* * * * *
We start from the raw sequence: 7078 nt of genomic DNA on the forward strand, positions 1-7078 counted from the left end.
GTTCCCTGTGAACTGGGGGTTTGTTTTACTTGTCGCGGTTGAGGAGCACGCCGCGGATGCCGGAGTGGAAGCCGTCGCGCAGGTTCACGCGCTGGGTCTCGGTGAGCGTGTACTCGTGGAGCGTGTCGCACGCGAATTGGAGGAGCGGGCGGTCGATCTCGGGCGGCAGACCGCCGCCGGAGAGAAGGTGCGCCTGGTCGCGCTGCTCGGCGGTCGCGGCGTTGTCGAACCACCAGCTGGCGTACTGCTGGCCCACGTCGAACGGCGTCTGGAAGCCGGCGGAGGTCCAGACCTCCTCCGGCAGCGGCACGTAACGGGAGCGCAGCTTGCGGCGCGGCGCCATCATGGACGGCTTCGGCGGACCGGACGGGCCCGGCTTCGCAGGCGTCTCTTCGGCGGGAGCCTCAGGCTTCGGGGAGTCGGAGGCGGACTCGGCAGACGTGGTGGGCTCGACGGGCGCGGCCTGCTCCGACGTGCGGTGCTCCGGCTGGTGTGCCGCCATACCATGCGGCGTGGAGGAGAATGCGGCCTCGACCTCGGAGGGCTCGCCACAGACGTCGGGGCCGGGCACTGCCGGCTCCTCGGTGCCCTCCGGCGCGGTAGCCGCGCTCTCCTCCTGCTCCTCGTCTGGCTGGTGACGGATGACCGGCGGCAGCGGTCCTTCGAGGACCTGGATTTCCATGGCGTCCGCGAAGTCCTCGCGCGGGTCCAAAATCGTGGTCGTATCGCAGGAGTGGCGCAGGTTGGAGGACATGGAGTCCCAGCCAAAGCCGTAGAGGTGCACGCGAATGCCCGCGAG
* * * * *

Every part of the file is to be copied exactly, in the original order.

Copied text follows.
We start from the raw sequence: 7078 nt of genomic DNA on the forward strand, positions 1-7078 counted from the left end.
GTTCCCTGTGAACTGGGGGTTTGTTTTACTTGTCGCGGTTGAGGAGCACGCCGCGGATGCCGGAGTGGAAGCCGTCGCGCAGGTTCACGCGCTGGGTCTCGGTGAGCGTGTACTCGTGGAGCGTGTCGCACGCGAATTGGAGGAGCGGGCGGTCGATCTCGGGCGGCAGACCGCCGCCGGAGAGAAGGTGCGCCTGGTCGCGCTGCTCGGCGGTCGCGGCGTTGTCGAACCACCAGCTGGCGTACTGCTGGCCCACGTCGAACGGCGTCTGGAAGCCGGCGGAGGTCCAGACCTCCTCCGGCAGCGGCACGTAACGGGAGCGCAGCTTGCGGCGCGGCGCCATCATGGACGGCTTCGGCGGACCGGACGGGCCCGGCTTCGCAGGCGTCTCTTCGGCGGGAGCCTCAGGCTTCGGGGAGTCGGAGGCGGACTCGGCAGACGTGGTGGGCTCGACGGGCGCGGCCTGCTCCGACGTGCGGTGCTCCGGCTGGTGTGCCGCCATACCATGCGGCGTGGAGGAGAATGCGGCCTCGACCTCGGAGGGCTCGCCACAGACGTCGGGGCCGGGCACTGCCGGCTCCTCGGTGCCCTCCGGCGCGGTAGCCGCGCTCTCCTCCTGCTCCTCGTCTGGCTGGTGACGGATGACCGGCGGCAGCGGTCCTTCGAGGACCTGGATTTCCATGGCGTCCGCGAAGTCCTCGCGCGGGTCCAAAATCGTGGTCGTATCGCAGGAGTGGCGCAGGTTGGAGGACATGGAGTCCCAGCCAAAGCCGTAGAGGTGCACGCGAATGCCCGCGAG